Archive for Captain’s Steward

Kitty’s Adventures: The Treasure Coast Pirate Fest, January 3rd-February 1st ’15

Posted in Uncategorized with tags , , , , , , , , , , , , , , , , on June 4, 2015 by creweofthearchangel

By Kitty Sterling, daughter of Captain John Sterling and Alice Mason Sterling. 

January 29

We arrived in the dark. The night was cool and very windy, but I was not afraid because the Crewe were all there and I
knew they would all look after me. Mother and my step-father Captain Sterling were there of course, along with Joshua Merriweather, Fionntan Murtaugh, the Quartermaster Jack Roberts, and the Archangel’s blacksmith Adam Cyphers. Mother made me a cozy bed to rest and keep warm in while the adults set up the camp. When I grew tired of lying still I helped by fetching stakes and lines. The night insects sang loudly and the stars were big and bright.

January 30

I woke up just as the sun was coming up. I soon woke up Mother and talked her into taking a walk along the beach. The rising sun made the water all kinds of colors. We met some of the townspeople on our way back to camp. Breakfast was cooked in a big skillet over the fire, potatoes and onions and sausage and eggs. We all ate lots because we knew it would be a busy day. For the rest of the morning I was allowed to collect shells while the crewe readied the camp for the day and talked with the frequent visitors that stopped by.

Mr. Cyphers allowed me to play with his blacksmith hammer. I had a grand time carrying it about and stirring through the sand for rocks and small shells to test the hammer out on. Mother fussed all morning, sure I would smash my toes, but I did not smash a one! Or anyone else’s either.

Many of the landsmen who visited camp were interested in our navigation equipment. Several of the crew took turns explaining what each of the instruments did. This evening the crew joined together with the local militia for a firing demonstration. The great guns sounded out over the waters, a warning to any pirates who might be close by.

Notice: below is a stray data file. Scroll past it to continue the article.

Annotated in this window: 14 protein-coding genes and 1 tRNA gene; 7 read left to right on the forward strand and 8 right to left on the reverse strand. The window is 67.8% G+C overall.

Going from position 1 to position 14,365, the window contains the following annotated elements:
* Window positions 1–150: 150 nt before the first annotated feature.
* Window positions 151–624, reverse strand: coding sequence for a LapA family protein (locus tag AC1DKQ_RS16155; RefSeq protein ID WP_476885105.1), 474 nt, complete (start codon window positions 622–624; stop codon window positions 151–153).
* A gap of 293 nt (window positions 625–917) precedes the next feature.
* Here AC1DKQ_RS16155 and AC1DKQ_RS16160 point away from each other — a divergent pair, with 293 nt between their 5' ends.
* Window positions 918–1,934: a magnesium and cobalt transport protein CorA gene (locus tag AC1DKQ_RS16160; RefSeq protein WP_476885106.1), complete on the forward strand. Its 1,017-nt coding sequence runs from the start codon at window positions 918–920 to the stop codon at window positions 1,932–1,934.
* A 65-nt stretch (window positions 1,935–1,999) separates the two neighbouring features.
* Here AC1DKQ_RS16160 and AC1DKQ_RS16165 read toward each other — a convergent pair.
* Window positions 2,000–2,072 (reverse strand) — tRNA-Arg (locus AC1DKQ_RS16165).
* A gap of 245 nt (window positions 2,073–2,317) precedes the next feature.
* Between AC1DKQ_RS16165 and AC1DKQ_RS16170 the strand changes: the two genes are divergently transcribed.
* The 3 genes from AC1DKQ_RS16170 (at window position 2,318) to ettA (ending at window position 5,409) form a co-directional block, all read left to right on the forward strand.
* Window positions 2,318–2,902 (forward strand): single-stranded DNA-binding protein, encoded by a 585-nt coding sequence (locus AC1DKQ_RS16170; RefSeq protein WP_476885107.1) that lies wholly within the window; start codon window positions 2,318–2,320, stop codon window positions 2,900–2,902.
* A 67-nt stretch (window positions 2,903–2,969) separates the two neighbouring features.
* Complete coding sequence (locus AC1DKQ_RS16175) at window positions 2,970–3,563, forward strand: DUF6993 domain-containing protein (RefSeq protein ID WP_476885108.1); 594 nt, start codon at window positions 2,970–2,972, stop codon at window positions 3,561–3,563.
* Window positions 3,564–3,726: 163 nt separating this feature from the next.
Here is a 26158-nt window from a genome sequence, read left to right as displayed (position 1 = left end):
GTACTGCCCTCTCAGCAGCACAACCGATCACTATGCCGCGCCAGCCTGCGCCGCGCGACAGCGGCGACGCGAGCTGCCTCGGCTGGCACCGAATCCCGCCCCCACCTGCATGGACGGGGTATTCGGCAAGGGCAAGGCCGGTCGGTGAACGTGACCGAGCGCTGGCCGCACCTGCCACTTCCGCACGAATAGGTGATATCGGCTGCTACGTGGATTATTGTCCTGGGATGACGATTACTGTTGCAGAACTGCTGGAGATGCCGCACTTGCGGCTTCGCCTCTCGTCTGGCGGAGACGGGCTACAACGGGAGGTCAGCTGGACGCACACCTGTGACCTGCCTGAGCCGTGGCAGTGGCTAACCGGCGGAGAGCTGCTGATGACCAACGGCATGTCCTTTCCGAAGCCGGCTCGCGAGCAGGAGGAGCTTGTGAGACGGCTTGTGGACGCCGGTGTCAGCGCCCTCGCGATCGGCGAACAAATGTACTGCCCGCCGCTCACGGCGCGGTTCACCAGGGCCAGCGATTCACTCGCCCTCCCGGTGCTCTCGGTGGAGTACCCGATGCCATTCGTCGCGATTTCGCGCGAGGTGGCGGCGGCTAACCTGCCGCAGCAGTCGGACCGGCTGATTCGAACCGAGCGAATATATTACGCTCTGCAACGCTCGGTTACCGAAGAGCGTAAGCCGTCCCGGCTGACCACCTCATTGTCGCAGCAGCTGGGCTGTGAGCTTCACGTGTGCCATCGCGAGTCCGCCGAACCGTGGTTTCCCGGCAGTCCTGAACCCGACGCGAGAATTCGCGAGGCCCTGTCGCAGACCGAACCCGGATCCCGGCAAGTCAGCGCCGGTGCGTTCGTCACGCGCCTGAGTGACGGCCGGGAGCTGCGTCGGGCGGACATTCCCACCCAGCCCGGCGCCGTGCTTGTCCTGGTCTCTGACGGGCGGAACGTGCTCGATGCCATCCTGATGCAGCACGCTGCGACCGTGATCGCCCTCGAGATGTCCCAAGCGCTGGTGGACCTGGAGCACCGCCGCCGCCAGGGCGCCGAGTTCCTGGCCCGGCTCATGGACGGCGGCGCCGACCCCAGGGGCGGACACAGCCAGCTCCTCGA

January 31

This morning we had another fine breakfast, after which I helped by rinsing the clean dishes and stacking them to dry. When the morning work was done I explored the camp and gathered some more shells for my growing collection. One of them was nearly as big as my face!

There is a celebration in town today, and we all enjoyed the opportunity to make merry and spend time together, all while keeping a watchful eye out for pirates, of course. We celebrated Father’s birthday. Mother made some sugar-cakes and we all kicked a ball to and fro, with some of the townsfolk joining in from time to time. When I grew tired I rested in one of the hammocks. Joshua was in the other and we made a game of trying to turn one another out of them.

In the evening there was another firing demonstration. Too soon it was time to break down camp and return home. Once again I assisted by piling the stakes in their proper places and wrapping up the lines once they were removed from the tents.

Saying goodbye to the crewe is never easy, but I know it will not be long before we have more grand adventures!



Copyright May 25, 2015 S. W. Permenter


Thinking back: Fionn Murtaugh, Captain’s Steward

Posted in Crewe Reflections... with tags , , , , , , , , , , , , , , , , , , , on September 3, 2013 by creweofthearchangel

Who are you?

James Fionntan Murtaugh, from Galway Ireland. Most just call me Fionn.

What are your dealings with the Archangel?

I’m d’capins Steward. Tis my responsibility to see to the capin’s personal needs. I take care of him, Lord knows someone must! I tell ye he would work hisself to death tendin’ to the running of the ship and the care of the crewe if left to his own. I also do what I can t’help make im appear his best at all times, especially where business is concerned. Tis said I set a fine table which has made my captain proud and many another act as if bitten by the green-eyed monster.

What is your most memorable event concerning that relationship, and do you have any prized possessions connected to the event?

When d’capin, decided t’ included me in his household staff, having me assist him not only on d’ship but in his home. It was then I knew, with no uncertainty, he appreciated my work and my attention t’detail, although I tell ye, oft times he is obviously irritated by what he calls my “fussing” over him and his tings. In that one decision he showed that he trusted me with his most prized “posession”, his family. He pays me well, not only in wages but in respect. He serves our crewe well, I do my part in service to him.

Prized possession? I’ve none. I nil give tings much value. Tis m’reputation, my integrity what I value most. That and the reptation of the Capin and ship he serves. He is a devote master and serves us well.

copyright 8/2013 M.Fleckenstein


“Having thus wriggled himself into his captain’s good graces, he endeavours to fix them, by following his leader in all his paces; which he does so exactly, that in less than a twelvemonth he obtains the garland of praise, Like master, like man.”
The Wooden World Dissected; In the Character of a Ship of War, by Ned Ward

The Captain’s Steward is hired by the captain not by the ship. He is often the only domestic servant on the ship. He tends to the needs of the captain only. He has exclusive access and control of the captain’s pantry, taking charge of and obtaining all the provisions for use in the great cabin. These distinctions usually find him an enemy in the mate, who does not like to have anyone on board who is not entirely under his control; the crew do not consider him as one of their number, so he is left to the mercy of the captain.

Fionn Murtaugh